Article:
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Protocol Details

Investigation of Neurodegeneration in the Glycosphingolipid Storage Disorders

This study is currently recruiting participants.

Summary | Eligibility | Citations | Contacts

Summary

Number

02-HG-0107

Sponsoring Institute

National Human Genome Research Institute (NHGRI)

Recruitment Detail

Type: Participants currently recruited/enrolled
Gender: Male & Female
Min Age: 6 mo
Max Age: 99

Referral Letter Required

No

Population Exclusion(s)

None

Special Instructions

Currently Not Provided

Keywords

Tay-Sachs;
Lysosomal Storage Disorders

Recruitment Keyword(s)

Lysosomal Storage Disorder;
Tay-Sachs;
Sandhoff;
Gaucher

Condition(s)

Gangliosidoses;
Gaucher Disease

Investigational Drug(s)

None

Investigational Device(s)

None

Intervention(s)

None

Supporting Site

National Human Genome Research Institute

This study will evaluate children with Glycosphingolipid (GSL) storage disorders to investigate brain changes that cause nervous system degeneration. No experimental treatments are offered in this study; participants will receive standard medical care for their disease. The information from this study may help researchers develop new therapies for these disorders and monitor the effects of treatment.

Patients of any age with Tay-Sachs disease, Sandhoff disease, GM1 gangliosidosis, or type 2 Gaucher disease may be eligible for this study.

Participants will be admitted to the NIH Clinical Center for 4 to 5 days every 6 months for a clinical evaluation involving the following tests and procedures:

- Medical history

- Physical, neurologic, and eye examinations

- Developmental evaluations by a physical therapist, nutritionist and psychologist

- Blood tests to check nutritional status, liver and kidney function, and, in patients treated for seizures, level of anti-seizure drugs. Some blood will also be used for research purposes.

- Urinalysis to check urine sugar levels and kidney function

- Skin biopsy to obtain cells to grow in culture. The biopsy area is numbed with an anesthetic cream and a 1/8-inch piece of skin is removed with a circular punch and scissors.

- Genetic analysis of DNA to screen for mutations responsible for the patient s GSL storage disorder

- Magnetic resonance imaging (MRI) brain scans. Children with type 2 Gaucher disease, Sandhoff disease and GM1 gangliosidosis will also have liver and spleen scans. Brain scans will be done every 6 months the first year. After that, they may be done less often, depending on the results. For the MRI, the child lies still in a narrow cylinder (the scanner). A magnetic field and radio waves are used to produce pictures of the organs under study. (Children will be sedated for MRI. Children who cannot be sedated will not have this test.)

- Electroencephalogram (EEG) to measure electrical activity of the brain and detect possible seizures. For this test, electrodes (small metal discs attached to wires) are attached to the child s head with a paste and the brain waves (electrical activity) are recorded while the child rests quietly.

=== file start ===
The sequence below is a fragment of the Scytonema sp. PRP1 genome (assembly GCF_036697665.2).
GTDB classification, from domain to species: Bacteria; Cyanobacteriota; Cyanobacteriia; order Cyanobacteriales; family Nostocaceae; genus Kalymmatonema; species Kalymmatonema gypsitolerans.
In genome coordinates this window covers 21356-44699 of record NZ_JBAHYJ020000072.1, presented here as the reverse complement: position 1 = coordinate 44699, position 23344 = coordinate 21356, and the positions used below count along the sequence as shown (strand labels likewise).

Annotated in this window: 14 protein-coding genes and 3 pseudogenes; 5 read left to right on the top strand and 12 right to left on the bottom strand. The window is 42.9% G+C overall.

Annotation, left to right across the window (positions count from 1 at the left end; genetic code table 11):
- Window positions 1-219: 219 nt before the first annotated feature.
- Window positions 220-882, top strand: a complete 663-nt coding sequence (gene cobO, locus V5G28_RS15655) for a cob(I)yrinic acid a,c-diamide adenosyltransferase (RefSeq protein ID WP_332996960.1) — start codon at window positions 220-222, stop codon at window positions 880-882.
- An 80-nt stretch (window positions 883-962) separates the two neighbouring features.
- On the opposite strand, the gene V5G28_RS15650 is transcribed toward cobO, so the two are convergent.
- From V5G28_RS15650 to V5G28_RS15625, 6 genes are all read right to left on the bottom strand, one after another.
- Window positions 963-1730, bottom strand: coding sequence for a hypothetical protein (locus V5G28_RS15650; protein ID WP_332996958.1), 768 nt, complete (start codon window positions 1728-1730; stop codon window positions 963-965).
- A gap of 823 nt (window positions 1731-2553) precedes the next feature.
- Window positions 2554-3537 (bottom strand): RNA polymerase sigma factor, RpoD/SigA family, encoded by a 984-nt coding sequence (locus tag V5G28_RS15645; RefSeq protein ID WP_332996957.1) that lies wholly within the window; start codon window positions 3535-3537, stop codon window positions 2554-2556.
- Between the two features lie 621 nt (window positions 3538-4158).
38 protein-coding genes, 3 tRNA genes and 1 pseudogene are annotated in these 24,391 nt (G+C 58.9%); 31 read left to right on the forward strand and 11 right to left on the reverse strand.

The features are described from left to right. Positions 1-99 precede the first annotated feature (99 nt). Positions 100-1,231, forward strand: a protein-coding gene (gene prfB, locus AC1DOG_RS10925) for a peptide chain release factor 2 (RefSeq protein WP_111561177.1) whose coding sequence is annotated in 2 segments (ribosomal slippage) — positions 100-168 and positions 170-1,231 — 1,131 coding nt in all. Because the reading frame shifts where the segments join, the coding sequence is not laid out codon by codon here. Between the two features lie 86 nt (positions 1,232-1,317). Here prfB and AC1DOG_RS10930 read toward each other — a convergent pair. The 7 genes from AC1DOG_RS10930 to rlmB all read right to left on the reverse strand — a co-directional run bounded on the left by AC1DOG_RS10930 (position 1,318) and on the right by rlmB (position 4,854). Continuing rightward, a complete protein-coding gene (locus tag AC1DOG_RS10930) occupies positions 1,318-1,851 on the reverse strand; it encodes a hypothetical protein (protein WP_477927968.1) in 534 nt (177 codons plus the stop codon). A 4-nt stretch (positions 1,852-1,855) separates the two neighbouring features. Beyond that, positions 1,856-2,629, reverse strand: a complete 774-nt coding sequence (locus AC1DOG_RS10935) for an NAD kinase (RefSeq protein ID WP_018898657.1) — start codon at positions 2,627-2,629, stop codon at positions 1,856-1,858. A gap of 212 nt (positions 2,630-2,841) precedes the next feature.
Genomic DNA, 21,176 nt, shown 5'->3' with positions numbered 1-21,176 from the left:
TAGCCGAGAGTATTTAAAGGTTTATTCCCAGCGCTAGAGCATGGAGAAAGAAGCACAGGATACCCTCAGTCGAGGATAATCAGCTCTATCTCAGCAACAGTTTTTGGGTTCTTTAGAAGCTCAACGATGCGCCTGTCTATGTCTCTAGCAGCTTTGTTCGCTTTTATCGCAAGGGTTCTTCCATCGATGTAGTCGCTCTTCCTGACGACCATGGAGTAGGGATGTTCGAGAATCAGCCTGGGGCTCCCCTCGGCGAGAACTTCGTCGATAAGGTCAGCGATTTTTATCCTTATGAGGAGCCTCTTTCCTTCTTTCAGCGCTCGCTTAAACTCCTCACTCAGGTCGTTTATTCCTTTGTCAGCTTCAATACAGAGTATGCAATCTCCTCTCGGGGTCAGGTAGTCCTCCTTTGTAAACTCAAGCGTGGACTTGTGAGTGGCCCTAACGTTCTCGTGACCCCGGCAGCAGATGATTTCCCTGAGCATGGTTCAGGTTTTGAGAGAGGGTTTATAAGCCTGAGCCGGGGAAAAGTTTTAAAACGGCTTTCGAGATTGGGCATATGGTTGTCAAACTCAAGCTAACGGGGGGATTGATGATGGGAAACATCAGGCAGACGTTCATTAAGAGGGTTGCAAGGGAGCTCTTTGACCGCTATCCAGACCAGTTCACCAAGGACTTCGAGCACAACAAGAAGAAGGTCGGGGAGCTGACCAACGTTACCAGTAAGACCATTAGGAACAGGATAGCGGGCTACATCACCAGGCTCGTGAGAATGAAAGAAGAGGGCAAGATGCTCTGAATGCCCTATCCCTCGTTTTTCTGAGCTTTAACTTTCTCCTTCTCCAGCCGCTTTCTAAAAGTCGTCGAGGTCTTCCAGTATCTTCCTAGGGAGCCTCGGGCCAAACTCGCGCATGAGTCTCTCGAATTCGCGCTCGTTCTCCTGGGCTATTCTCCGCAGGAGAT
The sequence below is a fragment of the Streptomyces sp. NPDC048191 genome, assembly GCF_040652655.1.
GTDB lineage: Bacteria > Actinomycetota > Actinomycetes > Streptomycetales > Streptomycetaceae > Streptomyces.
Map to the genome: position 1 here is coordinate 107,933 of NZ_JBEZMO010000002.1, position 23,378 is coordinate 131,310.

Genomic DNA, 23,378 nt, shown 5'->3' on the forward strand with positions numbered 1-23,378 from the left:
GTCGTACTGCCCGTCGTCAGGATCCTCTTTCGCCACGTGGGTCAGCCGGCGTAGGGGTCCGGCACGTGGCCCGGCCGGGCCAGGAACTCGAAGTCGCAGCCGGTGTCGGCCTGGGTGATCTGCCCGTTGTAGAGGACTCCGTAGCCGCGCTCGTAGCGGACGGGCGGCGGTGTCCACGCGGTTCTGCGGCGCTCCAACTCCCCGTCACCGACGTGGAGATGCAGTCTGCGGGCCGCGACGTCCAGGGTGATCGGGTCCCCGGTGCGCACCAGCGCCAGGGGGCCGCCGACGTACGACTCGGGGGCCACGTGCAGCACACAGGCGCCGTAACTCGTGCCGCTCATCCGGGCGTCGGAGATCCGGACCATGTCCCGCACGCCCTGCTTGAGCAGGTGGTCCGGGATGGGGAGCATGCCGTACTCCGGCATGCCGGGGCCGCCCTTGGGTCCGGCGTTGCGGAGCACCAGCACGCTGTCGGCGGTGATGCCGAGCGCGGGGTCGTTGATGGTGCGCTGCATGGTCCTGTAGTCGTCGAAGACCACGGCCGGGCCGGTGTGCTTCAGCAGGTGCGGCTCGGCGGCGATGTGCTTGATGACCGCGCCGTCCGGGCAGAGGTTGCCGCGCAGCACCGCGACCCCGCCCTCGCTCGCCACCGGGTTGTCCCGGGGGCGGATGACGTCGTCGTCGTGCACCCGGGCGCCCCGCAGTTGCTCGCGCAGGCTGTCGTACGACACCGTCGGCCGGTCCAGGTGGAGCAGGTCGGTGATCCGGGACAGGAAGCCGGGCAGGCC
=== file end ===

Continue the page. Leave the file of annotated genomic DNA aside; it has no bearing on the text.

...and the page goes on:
- Brainstem auditory evoked response (BAER) to measure hearing. Electrodes are attached to the child s head (similar to the EEG procedure) and the brain waves are recorded when a sound stimulation is given.

- Lumbar puncture (spinal tap) to study proteins in the cerebrospinal fluid, which bathes the brain and spinal cord. A needle is inserted in the space between the bones (vertebrae) in the lower back. About 2 tablespoons of fluid is collected through the needle. This test is done under anesthetic at the same time the MRI is done. If the child cannot be sedated, a local anesthetic will be used.

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Eligibility

INCLUSION CRITERIA:

- Individuals greater than 6 months of age with GM1 or GM2 gangliosidosis documented by enzyme deficiency and/or mutation analysis in a CLIA-approved laboratory

EXCLUSION CRITERIA:

- Individuals who in the opinion of the principal investigator are too medically fragile to travel safely to the NIH for evaluation

- Individuals unable to comply with the protocol


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Citations:

Wada R, Tifft CJ, Proia RL. Microglial activation precedes acute Neurodegeneration in Sandhoff disease and is suppressed by bone marrow transplantation. Proc Natl Acad Sci U S A. 2000 Sep 26;97(20):10954-9.

Cantor RM, Roy C, Lim JS, Kaback MM. Sandhoff disease heterozygote detection: a component of population screening for Tay-Sachs disease carriers. II. Sandhoff disease gene frequencies in American Jewish and non-Jewish populations. Am J Hum Genet. 1987 Jul;41(1):16-26.

Myerowitz R, Hogikyan ND. Different mutations in Ashkenazi Jewish and non-Jewish French Canadians with Tay-Sachs disease. Science. 1986 Jun 27;232(4758):1646-8.

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Contacts:

Principal Investigator

Referral Contact

For more information:

Cynthia J. Tifft, M.D.
National Human Genome Research Institute (NHGRI)
BG 10-CRC RM 3-2551
10 CENTER DR
BETHESDA MD 20814
(301) 451-8485
cynthiat@mail.nih.gov

Cynthia J. Tifft, M.D.
National Human Genome Research Institute (NHGRI)
BG 10-CRC RM 3-2551
10 CENTER DR
BETHESDA MD 20814
(301) 451-8485
cynthiat@mail.nih.gov

Patient Recruitment and Public Liaison Office
Building 61
10 Cloister Court
Bethesda, Maryland 20892-4754
Toll Free: 1-800-411-1222
TTY: 301-594-9774 (local),1-866-411-1010 (toll free)
Fax: 301-480-9793

prpl@mail.cc.nih.gov

Clinical Trials Number:

NCT00029965

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